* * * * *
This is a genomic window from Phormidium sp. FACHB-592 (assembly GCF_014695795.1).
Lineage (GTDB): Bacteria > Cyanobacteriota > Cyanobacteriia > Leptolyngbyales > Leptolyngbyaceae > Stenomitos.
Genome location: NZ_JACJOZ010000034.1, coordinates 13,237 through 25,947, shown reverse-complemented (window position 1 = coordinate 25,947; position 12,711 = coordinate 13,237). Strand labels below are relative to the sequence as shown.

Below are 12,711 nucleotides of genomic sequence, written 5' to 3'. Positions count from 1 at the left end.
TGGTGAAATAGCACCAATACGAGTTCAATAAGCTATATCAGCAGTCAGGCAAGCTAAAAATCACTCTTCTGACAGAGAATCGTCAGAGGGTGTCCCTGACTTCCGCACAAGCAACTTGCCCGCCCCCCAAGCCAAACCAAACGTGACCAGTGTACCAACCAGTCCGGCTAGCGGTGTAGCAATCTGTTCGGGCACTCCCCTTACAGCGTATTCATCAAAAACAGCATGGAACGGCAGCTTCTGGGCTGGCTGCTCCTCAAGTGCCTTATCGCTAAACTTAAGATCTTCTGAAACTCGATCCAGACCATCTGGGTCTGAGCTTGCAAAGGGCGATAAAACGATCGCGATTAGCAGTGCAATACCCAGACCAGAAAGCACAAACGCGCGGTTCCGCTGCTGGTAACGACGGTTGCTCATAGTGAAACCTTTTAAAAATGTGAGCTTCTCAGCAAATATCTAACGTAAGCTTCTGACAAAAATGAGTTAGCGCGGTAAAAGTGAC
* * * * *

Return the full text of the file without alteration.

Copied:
This is a genomic window from Phormidium sp. FACHB-592 (assembly GCF_014695795.1).
Lineage (GTDB): Bacteria > Cyanobacteriota > Cyanobacteriia > Leptolyngbyales > Leptolyngbyaceae > Stenomitos.
Genome location: NZ_JACJOZ010000034.1, coordinates 13,237 through 25,947, shown reverse-complemented (window position 1 = coordinate 25,947; position 12,711 = coordinate 13,237). Strand labels below are relative to the sequence as shown.

Below are 12,711 nucleotides of genomic sequence, written 5' to 3'. Positions count from 1 at the left end.
TGGTGAAATAGCACCAATACGAGTTCAATAAGCTATATCAGCAGTCAGGCAAGCTAAAAATCACTCTTCTGACAGAGAATCGTCAGAGGGTGTCCCTGACTTCCGCACAAGCAACTTGCCCGCCCCCCAAGCCAAACCAAACGTGACCAGTGTACCAACCAGTCCGGCTAGCGGTGTAGCAATCTGTTCGGGCACTCCCCTTACAGCGTATTCATCAAAAACAGCATGGAACGGCAGCTTCTGGGCTGGCTGCTCCTCAAGTGCCTTATCGCTAAACTTAAGATCTTCTGAAACTCGATCCAGACCATCTGGGTCTGAGCTTGCAAAGGGCGATAAAACGATCGCGATTAGCAGTGCAATACCCAGACCAGAAAGCACAAACGCGCGGTTCCGCTGCTGGTAACGACGGTTGCTCATAGTGAAACCTTTTAAAAATGTGAGCTTCTCAGCAAATATCTAACGTAAGCTTCTGACAAAAATGAGTTAGCGCGGTAAAAGTGAC